By LE Staff
New Delhi, May 3: The media cannot be stopped from reporting any court hearing, the Supreme Court said on Monday as the Election Commission complained against the Madras High Court’s observation that the poll watchdog was singularly responsible for the rise in Covid-19 cases
“Media is a powerful watchdog in democracy, it cannot be stopped from reporting discussions in higher courts. Seeking relief such as media should not report on observations is too far-fetched,” the Supreme Court said in its observations, news agency PTI reported. “We don’t want to demoralise HCs as they are vital pillars of democracy,” the apex court further said today.
The Election Commission had said the Madras HC’s comment was “uncalled for, blatantly disparaging and derogatory” and moved the apex court on Saturday.
Coming down heavily on the Election Commission for “not stopping political parties” from violating Covid protocols during their campaign rallies for Assembly polls in four states and a Union Territory over the last month, the Madras HC had said that murder charges should probably be imposed on the panel for being “the only institution responsible for the situation that we are in today”.
The Election Commission’s petition before the Supreme Court says the remarks “dented the institution” and asks that the media be stopped from reporting observations. It also points at the role of the government, which is significant as the government has often shifted the responsibility of enforcing Covid safety rules to the election body.
“Without any opportunity (given) to the Election Commission or any reply being sought from officers responsible under the Disaster Management Act, we have been castigated,” the election body argued today.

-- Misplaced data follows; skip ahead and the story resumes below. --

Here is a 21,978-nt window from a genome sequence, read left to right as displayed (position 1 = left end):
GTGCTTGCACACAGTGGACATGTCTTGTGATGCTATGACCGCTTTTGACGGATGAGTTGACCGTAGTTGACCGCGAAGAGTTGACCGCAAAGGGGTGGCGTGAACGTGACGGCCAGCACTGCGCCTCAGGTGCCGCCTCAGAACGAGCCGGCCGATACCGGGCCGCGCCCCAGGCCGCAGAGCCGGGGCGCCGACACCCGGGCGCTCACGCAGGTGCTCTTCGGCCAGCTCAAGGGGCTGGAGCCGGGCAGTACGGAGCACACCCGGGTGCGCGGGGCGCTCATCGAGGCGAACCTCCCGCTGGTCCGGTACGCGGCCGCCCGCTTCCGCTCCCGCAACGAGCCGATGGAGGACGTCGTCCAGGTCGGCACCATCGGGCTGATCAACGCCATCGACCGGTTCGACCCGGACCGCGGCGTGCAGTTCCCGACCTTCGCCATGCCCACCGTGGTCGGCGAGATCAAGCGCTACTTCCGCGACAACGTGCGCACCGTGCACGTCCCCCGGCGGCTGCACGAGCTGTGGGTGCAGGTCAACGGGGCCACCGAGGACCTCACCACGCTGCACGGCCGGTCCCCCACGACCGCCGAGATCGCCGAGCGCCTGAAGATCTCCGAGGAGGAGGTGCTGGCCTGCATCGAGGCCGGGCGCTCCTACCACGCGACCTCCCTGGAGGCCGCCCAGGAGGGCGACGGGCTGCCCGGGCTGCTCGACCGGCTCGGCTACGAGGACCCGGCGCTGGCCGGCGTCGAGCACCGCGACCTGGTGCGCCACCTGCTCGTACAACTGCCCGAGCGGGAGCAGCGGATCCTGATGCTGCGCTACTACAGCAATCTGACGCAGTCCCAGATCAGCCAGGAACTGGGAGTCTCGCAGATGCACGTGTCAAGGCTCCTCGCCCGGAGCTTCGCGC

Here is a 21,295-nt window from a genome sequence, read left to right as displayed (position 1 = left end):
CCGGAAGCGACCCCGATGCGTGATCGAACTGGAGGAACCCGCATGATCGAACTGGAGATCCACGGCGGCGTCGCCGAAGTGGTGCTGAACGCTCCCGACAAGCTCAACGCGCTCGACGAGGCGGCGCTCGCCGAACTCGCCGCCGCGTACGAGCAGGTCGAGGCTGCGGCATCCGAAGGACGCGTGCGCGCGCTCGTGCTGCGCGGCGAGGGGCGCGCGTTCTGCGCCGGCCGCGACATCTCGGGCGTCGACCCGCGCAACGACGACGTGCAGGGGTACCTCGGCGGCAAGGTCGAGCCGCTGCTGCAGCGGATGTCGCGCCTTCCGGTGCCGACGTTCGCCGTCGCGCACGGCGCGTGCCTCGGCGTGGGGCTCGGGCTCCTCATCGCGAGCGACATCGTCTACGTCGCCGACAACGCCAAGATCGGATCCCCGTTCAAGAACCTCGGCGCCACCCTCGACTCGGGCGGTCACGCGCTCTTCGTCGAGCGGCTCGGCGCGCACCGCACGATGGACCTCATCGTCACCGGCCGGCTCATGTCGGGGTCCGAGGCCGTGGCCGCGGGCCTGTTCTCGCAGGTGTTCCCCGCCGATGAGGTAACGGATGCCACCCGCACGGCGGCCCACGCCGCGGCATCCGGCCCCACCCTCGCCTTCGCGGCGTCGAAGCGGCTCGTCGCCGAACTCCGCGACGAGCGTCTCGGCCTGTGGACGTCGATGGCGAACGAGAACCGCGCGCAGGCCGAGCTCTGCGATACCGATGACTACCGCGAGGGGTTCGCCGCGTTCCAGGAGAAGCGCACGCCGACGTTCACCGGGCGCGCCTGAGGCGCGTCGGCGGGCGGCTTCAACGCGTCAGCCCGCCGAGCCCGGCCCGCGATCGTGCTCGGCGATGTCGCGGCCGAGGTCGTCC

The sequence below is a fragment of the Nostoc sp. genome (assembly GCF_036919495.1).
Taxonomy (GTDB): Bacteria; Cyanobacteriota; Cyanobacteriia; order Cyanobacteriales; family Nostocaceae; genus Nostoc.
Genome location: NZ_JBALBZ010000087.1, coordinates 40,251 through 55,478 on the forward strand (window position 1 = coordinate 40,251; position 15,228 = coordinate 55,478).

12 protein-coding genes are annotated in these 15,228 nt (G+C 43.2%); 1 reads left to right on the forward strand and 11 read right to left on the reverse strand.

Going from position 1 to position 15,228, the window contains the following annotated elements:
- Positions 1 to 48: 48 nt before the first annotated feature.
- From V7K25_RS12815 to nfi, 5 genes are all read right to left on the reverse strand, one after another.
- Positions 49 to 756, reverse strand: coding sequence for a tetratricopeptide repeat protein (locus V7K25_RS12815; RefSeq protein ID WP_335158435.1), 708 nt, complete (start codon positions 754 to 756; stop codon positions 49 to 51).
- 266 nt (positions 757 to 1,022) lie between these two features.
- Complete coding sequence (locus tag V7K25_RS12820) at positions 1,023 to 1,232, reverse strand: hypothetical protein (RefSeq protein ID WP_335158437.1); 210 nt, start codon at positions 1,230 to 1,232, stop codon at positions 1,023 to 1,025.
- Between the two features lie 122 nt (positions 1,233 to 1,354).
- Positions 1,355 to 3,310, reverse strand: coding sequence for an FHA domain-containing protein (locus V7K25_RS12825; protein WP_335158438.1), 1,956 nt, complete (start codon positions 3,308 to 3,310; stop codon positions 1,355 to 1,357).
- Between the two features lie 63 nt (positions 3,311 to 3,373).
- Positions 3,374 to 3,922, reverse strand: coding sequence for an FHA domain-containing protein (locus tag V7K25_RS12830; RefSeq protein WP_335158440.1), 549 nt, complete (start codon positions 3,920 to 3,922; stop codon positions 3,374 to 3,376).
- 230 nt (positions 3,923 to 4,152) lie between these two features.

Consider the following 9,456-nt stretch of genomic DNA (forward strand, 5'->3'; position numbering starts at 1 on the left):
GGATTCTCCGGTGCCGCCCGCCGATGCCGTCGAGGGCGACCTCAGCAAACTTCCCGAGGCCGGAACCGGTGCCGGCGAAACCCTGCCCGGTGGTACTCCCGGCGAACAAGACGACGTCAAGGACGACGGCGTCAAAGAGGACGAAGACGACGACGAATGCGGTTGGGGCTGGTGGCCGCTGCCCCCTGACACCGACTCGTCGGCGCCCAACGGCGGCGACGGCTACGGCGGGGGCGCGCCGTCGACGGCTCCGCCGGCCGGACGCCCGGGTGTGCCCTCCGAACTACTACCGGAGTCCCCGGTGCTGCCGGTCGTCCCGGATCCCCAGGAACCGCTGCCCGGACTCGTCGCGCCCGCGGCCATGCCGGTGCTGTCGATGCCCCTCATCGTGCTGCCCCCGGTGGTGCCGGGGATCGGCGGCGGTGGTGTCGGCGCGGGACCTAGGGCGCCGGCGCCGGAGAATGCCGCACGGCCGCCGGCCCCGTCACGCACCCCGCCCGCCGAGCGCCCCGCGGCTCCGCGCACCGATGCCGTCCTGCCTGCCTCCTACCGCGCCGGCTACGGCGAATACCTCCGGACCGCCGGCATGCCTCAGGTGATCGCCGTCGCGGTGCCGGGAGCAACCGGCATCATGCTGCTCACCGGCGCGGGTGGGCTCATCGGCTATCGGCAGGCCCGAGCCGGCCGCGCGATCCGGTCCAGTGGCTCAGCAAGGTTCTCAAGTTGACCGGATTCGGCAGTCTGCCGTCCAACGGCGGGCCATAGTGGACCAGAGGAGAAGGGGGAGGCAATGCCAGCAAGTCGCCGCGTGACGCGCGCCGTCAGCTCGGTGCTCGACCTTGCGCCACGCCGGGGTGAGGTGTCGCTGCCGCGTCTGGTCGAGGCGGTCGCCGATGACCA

Lawyer Rakesh Dwivedi, representing the Election Commission, said it was the government under the Disaster Management Authority that had to manage the rallies of Prime Minister Narendra Modi and the Chief Minister (E Palaniswami) and “they committed the breach” but the Commission had been castigated even though its officials suffered Covid and had the tough task of conducting elections, NDTV reported.
The Supreme Court replied that the Election Commission is the constitutional authority to conduct elections. “We cannot in today’s time say that media will not report the contents of court hearing. Discussions taking place in the High Court have equal public interest as the final order of the court,” it said.
“Something is observed in the larger public interest. The Election Commission should treat it as a bitter pill in the right way,” said Justice MR Shah.
Justice DY Chandrachud added: “We don’t want to demoralise our High Courts. They are vital pillars of the judiciary. Sometimes a free-flowing dialogue takes place in the court and judges make observations… You cannot control how judges will conduct proceedings.”
High Court judges are at liberty to ask inconvenient questions, Justice Chandrachud asserted, as reported by NDTV.
The Election Commission countered that it was “a conclusion not a dialogue” and the observations were not in the final order.
“Everything cannot be put in the order? It is a human process,” responded Justice Shah.
On Friday, the Madras High Court had refused to entertain a petition by the Election Commission seeking to restrain media from publishing the court’s oral observations blaming the poll body for the rise in Covid-19 cases.
The High Court had also come down heavily on the Centre for its poor preparedness in handling the second wave of pandemic. On a suo motu public interest writ proceeding initiated to check the preparedness of the state to tackle the second wave besides assessing the availability of oxygen, beds, drugs and ventilators to treat Covid patients, the first bench of CJ Banerjee and Ramamoorthy asked the Centre what they were doing for the past 10 to 15 months.